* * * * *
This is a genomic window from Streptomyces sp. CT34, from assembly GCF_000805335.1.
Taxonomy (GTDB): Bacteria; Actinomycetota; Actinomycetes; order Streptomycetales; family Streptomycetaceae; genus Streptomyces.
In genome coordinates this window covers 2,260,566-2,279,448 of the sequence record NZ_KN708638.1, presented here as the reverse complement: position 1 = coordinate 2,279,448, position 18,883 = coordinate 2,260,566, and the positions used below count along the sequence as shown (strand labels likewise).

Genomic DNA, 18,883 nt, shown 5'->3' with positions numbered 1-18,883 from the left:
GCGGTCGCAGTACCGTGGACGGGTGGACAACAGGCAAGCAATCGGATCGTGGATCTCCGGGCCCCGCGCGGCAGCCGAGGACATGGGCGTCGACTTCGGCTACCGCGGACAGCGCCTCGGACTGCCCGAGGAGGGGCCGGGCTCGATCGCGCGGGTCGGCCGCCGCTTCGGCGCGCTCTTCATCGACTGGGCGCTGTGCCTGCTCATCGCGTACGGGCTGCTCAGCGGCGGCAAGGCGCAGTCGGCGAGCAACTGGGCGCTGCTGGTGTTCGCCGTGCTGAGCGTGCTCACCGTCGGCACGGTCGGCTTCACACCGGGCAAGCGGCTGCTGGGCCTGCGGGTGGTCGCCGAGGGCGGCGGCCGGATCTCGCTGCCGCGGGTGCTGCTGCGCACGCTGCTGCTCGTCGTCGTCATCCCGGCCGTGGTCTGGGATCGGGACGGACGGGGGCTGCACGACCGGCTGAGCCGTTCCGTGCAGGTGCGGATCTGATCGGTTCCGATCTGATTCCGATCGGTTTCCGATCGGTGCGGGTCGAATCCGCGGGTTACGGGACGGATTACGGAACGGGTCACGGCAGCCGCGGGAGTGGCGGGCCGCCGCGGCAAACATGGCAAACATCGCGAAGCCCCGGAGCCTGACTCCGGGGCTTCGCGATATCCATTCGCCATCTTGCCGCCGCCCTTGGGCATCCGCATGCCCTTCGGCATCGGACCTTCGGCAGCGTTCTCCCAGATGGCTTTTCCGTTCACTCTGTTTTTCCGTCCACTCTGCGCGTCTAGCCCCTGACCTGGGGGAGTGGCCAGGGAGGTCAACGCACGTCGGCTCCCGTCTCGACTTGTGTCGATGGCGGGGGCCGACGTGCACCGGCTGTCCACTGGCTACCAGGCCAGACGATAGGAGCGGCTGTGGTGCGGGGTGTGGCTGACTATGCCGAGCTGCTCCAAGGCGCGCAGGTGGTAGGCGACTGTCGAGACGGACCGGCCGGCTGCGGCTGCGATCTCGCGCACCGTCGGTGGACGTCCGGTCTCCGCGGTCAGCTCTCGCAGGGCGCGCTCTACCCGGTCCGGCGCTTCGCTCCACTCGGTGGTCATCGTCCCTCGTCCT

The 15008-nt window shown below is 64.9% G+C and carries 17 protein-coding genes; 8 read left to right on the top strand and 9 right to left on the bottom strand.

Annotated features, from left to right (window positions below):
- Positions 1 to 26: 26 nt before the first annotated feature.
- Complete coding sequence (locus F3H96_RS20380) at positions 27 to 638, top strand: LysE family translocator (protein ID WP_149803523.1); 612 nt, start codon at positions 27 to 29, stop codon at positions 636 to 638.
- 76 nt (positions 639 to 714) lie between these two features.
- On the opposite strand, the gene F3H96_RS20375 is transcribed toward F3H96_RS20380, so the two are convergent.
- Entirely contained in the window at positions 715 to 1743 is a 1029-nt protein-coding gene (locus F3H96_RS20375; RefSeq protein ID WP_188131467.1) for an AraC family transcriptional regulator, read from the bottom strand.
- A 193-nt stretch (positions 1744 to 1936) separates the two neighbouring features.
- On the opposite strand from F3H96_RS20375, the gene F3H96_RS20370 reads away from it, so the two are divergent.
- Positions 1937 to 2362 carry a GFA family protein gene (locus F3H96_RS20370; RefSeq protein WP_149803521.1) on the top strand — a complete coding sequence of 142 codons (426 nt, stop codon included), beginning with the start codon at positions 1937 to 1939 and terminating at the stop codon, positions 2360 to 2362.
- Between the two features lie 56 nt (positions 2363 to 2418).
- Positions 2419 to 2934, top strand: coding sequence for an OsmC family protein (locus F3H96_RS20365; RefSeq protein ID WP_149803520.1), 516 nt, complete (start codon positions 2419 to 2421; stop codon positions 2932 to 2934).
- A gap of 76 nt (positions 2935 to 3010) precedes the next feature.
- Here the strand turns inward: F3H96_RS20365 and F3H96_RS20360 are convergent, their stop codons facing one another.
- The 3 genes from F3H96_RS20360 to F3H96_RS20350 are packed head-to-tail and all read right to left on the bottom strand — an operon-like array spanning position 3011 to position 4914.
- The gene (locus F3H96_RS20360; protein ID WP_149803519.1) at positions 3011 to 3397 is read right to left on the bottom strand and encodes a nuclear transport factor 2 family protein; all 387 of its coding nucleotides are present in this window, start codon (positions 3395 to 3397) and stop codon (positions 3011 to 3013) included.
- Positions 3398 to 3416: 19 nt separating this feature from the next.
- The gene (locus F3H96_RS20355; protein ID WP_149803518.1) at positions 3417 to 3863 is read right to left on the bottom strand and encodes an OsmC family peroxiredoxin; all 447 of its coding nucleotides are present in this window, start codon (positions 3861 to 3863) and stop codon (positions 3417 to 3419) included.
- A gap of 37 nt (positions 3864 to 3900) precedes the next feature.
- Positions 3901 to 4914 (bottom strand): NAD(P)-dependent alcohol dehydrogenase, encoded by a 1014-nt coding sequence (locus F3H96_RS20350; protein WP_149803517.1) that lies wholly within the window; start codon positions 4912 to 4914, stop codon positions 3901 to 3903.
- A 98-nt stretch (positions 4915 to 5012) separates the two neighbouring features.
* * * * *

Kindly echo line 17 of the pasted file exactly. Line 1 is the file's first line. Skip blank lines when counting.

- Positions 2419 to 2934, top strand: coding sequence for an OsmC family protein (locus F3H96_RS20365; RefSeq protein ID WP_149803520.1), 516 nt, complete (start codon positions 2419 to 2421; stop codon positions 2932 to 2934).